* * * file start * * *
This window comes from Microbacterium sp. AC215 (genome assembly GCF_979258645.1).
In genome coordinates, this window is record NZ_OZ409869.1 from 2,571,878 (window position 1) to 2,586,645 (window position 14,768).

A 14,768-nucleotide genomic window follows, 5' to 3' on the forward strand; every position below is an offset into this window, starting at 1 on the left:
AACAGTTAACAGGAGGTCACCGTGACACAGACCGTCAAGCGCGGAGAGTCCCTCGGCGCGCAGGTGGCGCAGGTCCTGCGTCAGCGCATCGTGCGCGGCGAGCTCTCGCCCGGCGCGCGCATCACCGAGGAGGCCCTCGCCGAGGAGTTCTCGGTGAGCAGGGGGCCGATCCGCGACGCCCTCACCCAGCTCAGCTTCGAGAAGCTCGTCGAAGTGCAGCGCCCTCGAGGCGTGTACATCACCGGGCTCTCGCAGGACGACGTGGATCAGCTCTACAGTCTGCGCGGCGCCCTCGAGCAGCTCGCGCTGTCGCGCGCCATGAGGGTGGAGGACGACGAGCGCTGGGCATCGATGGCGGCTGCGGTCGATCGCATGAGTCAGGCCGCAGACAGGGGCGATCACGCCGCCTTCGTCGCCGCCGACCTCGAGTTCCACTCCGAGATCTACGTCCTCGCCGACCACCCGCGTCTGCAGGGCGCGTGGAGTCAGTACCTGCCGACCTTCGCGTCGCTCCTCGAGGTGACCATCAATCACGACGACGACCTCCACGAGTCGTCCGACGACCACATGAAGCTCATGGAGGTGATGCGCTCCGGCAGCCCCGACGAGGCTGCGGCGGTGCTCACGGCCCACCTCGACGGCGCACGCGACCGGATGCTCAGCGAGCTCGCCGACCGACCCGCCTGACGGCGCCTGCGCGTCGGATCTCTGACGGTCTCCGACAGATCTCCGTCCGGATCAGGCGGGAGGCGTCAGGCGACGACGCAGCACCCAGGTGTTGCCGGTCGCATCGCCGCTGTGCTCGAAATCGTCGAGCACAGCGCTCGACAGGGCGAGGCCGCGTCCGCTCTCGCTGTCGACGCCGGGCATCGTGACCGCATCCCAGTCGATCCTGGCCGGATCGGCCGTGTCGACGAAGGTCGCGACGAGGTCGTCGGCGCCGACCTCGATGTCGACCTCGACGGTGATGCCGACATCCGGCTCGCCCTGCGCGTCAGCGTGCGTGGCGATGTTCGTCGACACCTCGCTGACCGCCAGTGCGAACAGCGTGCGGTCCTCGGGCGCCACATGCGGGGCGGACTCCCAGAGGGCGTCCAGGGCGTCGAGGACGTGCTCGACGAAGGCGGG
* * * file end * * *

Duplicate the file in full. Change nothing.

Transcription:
This window comes from Microbacterium sp. AC215 (genome assembly GCF_979258645.1).
In genome coordinates, this window is record NZ_OZ409869.1 from 2,571,878 (window position 1) to 2,586,645 (window position 14,768).

A 14,768-nucleotide genomic window follows, 5' to 3' on the forward strand; every position below is an offset into this window, starting at 1 on the left:
AACAGTTAACAGGAGGTCACCGTGACACAGACCGTCAAGCGCGGAGAGTCCCTCGGCGCGCAGGTGGCGCAGGTCCTGCGTCAGCGCATCGTGCGCGGCGAGCTCTCGCCCGGCGCGCGCATCACCGAGGAGGCCCTCGCCGAGGAGTTCTCGGTGAGCAGGGGGCCGATCCGCGACGCCCTCACCCAGCTCAGCTTCGAGAAGCTCGTCGAAGTGCAGCGCCCTCGAGGCGTGTACATCACCGGGCTCTCGCAGGACGACGTGGATCAGCTCTACAGTCTGCGCGGCGCCCTCGAGCAGCTCGCGCTGTCGCGCGCCATGAGGGTGGAGGACGACGAGCGCTGGGCATCGATGGCGGCTGCGGTCGATCGCATGAGTCAGGCCGCAGACAGGGGCGATCACGCCGCCTTCGTCGCCGCCGACCTCGAGTTCCACTCCGAGATCTACGTCCTCGCCGACCACCCGCGTCTGCAGGGCGCGTGGAGTCAGTACCTGCCGACCTTCGCGTCGCTCCTCGAGGTGACCATCAATCACGACGACGACCTCCACGAGTCGTCCGACGACCACATGAAGCTCATGGAGGTGATGCGCTCCGGCAGCCCCGACGAGGCTGCGGCGGTGCTCACGGCCCACCTCGACGGCGCACGCGACCGGATGCTCAGCGAGCTCGCCGACCGACCCGCCTGACGGCGCCTGCGCGTCGGATCTCTGACGGTCTCCGACAGATCTCCGTCCGGATCAGGCGGGAGGCGTCAGGCGACGACGCAGCACCCAGGTGTTGCCGGTCGCATCGCCGCTGTGCTCGAAATCGTCGAGCACAGCGCTCGACAGGGCGAGGCCGCGTCCGCTCTCGCTGTCGACGCCGGGCATCGTGACCGCATCCCAGTCGATCCTGGCCGGATCGGCCGTGTCGACGAAGGTCGCGACGAGGTCGTCGGCGCCGACCTCGATGTCGACCTCGACGGTGATGCCGACATCCGGCTCGCCCTGCGCGTCAGCGTGCGTGGCGATGTTCGTCGACACCTCGCTGACCGCCAGTGCGAACAGCGTGCGGTCCTCGGGCGCCACATGCGGGGCGGACTCCCAGAGGGCGTCCAGGGCGTCGAGGACGTGCTCGACGAAGGCGGG